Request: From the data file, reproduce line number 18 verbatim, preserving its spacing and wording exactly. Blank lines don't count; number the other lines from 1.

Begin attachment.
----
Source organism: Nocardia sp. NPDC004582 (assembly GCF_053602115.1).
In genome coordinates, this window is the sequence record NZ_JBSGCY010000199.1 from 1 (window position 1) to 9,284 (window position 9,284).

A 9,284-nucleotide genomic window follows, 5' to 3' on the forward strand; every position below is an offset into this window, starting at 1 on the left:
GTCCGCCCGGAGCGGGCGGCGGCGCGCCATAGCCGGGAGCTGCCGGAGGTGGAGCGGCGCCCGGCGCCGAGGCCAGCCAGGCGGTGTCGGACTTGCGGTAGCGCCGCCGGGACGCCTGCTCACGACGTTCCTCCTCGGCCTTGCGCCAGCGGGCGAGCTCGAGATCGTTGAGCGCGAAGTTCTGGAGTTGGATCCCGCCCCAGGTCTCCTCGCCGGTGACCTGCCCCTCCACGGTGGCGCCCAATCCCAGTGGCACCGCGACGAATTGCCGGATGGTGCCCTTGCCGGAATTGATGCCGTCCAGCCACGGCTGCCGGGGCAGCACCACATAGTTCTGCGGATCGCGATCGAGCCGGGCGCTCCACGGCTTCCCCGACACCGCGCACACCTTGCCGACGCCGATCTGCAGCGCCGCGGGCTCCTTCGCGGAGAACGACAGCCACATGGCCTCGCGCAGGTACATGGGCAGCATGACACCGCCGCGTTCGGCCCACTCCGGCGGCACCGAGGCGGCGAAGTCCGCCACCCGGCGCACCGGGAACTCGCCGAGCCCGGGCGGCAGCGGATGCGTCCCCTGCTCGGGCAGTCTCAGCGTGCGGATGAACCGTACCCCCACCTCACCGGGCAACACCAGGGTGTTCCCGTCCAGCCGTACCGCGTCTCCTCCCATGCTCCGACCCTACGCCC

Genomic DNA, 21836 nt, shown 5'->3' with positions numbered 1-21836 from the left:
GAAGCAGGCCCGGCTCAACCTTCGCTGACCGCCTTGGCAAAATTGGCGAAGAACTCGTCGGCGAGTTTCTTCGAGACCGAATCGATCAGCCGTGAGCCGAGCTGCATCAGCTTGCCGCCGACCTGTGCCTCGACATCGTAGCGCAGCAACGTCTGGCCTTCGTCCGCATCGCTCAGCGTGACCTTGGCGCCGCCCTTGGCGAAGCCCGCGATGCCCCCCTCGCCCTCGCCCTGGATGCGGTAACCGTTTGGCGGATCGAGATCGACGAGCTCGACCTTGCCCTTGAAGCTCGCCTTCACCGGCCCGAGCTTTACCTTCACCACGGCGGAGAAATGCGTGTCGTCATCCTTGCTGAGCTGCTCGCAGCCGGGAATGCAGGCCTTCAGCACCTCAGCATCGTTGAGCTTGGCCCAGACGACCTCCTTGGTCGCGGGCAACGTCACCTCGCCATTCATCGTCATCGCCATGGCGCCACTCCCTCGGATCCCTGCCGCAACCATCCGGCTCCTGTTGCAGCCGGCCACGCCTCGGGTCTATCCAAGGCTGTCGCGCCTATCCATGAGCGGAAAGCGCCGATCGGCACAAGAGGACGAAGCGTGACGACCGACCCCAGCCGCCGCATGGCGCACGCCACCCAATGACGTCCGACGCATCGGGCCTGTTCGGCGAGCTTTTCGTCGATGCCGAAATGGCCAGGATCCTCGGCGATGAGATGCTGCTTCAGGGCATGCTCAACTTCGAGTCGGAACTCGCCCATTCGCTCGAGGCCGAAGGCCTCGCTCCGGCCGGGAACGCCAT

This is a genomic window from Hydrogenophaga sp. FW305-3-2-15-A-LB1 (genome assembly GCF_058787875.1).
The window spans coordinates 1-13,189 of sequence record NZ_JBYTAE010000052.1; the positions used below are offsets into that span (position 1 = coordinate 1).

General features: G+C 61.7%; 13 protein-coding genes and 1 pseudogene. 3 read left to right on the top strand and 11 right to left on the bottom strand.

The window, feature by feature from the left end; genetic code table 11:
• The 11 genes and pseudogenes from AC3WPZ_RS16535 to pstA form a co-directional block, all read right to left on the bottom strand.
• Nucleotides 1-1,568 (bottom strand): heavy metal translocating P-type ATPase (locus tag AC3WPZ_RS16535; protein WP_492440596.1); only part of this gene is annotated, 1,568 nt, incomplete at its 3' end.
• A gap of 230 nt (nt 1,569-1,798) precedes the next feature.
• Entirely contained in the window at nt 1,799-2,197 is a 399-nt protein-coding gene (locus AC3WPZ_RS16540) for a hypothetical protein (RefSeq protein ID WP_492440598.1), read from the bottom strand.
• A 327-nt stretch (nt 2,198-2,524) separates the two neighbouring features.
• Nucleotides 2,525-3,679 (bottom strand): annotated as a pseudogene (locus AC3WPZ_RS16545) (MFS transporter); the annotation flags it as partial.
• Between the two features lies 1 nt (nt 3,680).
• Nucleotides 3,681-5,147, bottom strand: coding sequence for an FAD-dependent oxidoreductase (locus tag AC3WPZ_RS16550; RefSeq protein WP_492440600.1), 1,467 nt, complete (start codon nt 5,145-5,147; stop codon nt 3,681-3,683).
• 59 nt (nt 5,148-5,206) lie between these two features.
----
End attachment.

• Nucleotides 3,681-5,147, bottom strand: coding sequence for an FAD-dependent oxidoreductase (locus tag AC3WPZ_RS16550; RefSeq protein WP_492440600.1), 1,467 nt, complete (start codon nt 5,145-5,147; stop codon nt 3,681-3,683).